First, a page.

Storytelling and emotional appeals are direct pathways between companies and their communities.
When you get good at these disciplines, it feels like a superpower — and a superpower that comes with super responsibility.
Marketing psychology can seem manipulative, and many business owners worry that their messages will just read like ploys to trick people into buying their stuff. In reality, knowledge of psychology simply gives marketers scientific tools and empirical insights that they can apply to their marketing strategies.
And this makes for smarter campaigns.
After all, you don’t need psychology to explain the benefits of creating funny content — your gut can tell you that. But with a little understanding of human psychology, you’ll have a fuller picture of why specific emotions compel some people to become customers.
Here are three tactics that will let you tap into that power.
1. Use Social Proofing to Let Others Demonstrate Your Company’s Value
Customers seek comfort in others when they experience fear or uncertainty, which is also known as social proofing.
“The core element of social proof is that people are more drawn to like what other people have already liked and expressed an interest in,” Rick Riddle writes at Social Media Today. “If you can get a lot of people to claim to like something on social media then other people will automatically like it as well.”
Facebook uses social proofing to convince users to like a brand’s page or attend an event. It plays on the FOMO, or Fear of Missing Out, that the Internet generates in many users.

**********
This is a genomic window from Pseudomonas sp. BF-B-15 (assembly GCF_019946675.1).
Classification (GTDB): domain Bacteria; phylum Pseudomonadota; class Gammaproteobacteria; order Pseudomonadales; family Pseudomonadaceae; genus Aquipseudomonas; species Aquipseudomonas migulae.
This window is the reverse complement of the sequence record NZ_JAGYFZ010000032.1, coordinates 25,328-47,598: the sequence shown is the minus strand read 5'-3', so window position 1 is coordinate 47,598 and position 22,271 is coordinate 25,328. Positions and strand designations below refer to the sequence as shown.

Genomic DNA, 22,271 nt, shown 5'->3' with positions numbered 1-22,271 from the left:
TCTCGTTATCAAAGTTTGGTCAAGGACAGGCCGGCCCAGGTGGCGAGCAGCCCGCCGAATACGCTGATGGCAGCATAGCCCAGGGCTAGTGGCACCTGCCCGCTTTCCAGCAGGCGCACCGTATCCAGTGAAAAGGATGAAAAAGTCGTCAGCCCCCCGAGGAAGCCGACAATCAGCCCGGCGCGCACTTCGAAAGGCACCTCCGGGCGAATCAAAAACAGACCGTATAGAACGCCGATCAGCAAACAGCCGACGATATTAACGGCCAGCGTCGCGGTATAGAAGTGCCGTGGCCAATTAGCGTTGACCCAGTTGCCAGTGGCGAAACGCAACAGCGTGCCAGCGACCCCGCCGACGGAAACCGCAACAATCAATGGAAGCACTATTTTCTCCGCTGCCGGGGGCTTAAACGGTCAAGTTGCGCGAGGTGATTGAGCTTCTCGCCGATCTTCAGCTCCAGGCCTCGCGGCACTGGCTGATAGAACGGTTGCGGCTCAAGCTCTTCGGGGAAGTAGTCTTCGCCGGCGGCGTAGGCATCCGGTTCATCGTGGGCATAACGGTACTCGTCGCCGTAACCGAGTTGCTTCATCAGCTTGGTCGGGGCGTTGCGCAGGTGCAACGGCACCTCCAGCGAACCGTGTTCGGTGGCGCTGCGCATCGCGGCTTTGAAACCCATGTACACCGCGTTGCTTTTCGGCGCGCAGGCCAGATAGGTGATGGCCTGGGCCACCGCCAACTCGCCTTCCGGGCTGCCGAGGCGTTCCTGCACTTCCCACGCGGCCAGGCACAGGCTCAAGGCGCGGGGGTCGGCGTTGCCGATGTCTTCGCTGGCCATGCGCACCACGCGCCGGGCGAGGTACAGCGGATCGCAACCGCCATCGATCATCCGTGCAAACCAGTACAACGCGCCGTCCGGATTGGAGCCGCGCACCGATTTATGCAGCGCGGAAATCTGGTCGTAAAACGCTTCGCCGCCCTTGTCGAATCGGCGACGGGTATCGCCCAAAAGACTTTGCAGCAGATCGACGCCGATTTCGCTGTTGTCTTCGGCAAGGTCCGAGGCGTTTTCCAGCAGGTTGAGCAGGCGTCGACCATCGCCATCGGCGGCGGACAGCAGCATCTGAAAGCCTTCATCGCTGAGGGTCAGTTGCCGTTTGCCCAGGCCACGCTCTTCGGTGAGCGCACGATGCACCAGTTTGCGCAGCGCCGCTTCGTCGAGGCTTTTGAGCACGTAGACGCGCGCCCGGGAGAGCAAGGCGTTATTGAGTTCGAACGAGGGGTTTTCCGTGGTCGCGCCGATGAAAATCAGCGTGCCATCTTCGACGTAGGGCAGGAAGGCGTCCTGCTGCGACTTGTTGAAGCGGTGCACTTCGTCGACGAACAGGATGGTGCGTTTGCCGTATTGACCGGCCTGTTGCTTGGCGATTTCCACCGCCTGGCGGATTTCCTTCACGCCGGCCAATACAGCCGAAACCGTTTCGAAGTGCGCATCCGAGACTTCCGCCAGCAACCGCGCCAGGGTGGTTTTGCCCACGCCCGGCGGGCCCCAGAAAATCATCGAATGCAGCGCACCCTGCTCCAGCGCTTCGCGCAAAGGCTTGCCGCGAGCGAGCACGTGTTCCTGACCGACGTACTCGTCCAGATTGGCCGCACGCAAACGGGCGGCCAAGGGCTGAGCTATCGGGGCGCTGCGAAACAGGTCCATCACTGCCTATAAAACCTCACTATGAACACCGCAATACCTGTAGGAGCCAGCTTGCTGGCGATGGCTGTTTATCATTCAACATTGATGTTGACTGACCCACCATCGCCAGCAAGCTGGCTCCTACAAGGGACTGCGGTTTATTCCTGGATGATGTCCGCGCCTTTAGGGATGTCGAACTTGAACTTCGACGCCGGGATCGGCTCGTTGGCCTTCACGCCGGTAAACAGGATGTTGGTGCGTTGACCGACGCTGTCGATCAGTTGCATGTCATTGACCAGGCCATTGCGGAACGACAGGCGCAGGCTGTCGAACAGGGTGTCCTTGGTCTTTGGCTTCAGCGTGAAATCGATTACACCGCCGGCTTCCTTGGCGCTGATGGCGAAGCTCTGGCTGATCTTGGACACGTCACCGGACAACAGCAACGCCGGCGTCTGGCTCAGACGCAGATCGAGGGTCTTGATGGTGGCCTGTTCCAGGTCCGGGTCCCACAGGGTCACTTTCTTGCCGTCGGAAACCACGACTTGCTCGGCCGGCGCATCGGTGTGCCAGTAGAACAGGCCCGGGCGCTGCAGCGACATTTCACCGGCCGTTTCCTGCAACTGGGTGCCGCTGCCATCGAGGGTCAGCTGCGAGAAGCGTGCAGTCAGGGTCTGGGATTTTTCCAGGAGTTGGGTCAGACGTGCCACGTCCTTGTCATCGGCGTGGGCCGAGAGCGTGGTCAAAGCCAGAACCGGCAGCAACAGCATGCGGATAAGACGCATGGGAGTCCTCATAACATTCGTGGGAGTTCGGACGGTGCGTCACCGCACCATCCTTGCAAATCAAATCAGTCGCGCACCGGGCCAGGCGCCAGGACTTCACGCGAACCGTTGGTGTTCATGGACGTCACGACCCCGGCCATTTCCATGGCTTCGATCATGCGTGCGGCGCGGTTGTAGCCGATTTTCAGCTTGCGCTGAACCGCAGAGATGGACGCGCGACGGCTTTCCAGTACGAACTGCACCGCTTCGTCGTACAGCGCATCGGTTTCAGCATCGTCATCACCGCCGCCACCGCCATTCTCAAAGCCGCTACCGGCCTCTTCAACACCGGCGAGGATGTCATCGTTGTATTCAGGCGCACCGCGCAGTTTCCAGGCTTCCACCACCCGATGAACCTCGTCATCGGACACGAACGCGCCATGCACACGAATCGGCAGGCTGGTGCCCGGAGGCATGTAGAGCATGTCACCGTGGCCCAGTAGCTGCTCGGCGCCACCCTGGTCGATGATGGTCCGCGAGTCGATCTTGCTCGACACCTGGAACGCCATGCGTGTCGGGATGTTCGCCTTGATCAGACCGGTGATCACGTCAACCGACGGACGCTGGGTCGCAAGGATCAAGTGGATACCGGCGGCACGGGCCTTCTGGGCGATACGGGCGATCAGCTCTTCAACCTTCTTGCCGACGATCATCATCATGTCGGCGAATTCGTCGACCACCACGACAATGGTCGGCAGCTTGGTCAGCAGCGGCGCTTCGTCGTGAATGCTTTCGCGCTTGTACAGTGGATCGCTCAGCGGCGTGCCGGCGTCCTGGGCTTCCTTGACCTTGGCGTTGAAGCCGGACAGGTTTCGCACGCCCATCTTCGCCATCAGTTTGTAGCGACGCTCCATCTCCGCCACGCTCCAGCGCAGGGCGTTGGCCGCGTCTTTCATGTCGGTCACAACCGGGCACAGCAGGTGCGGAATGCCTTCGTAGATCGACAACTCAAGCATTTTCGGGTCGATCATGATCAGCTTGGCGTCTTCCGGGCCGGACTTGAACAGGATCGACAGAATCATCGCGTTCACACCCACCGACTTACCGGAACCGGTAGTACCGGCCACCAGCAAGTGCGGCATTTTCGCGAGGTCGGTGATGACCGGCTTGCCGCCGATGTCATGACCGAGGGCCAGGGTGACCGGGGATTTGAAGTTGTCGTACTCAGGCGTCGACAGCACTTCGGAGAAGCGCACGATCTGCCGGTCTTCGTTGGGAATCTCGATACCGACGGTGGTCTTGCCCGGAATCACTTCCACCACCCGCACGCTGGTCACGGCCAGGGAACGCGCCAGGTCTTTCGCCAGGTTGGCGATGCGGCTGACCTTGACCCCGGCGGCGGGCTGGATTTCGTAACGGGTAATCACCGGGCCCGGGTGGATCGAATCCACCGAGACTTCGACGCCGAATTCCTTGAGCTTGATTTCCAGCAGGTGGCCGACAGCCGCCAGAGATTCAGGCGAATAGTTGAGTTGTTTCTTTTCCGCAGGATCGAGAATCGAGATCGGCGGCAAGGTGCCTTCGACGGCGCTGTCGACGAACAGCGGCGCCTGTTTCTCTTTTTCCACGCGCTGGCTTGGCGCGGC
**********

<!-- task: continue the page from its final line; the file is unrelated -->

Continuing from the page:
Research shows that most of us (61 percent) do our research before buying, which includes reading reviews by other consumers, Olga Andrienko writes at Search Engine Journal. “And last year, TripAdvisor’s study revealed that 77 percent of travelers don’t book a hotel without reading what others have to say about it first.
“… Featuring social proof like reviews, star ratings, or testimonials about your business is bound to elicit a positive reaction from visitors and inspire them to take action.”
By tapping into social proofing, you’re reducing the uncertainty that comes from possibly making a bad decision by letting your customers follow those who have successfully gone before them.
2. Reign In Any Impulses to Try to Be Funny
If dying is easy but comedy is hard, why do so many brands try to tap into this form of emotional appeal?
Because when it works, it really works.
“Laughter is one of the most effective tools for forming a strong emotional bond with people,” Shane Barker, writing at the Social Media Examiner, says. “Study your audience to see what kind of humor they like. Remember that not everyone appreciates sarcasm or satire. You want to joke with your fans on social media without insulting them. Replay your post multiple times to ensure that it can’t be perceived as offensive.”
“Multiple different areas of the brain work together to help you process and appreciate jokes, from regions involved in language processing to the prefrontal cortex, which is related to the brain’s reward system,” Lianna Patch explains at Autopilot.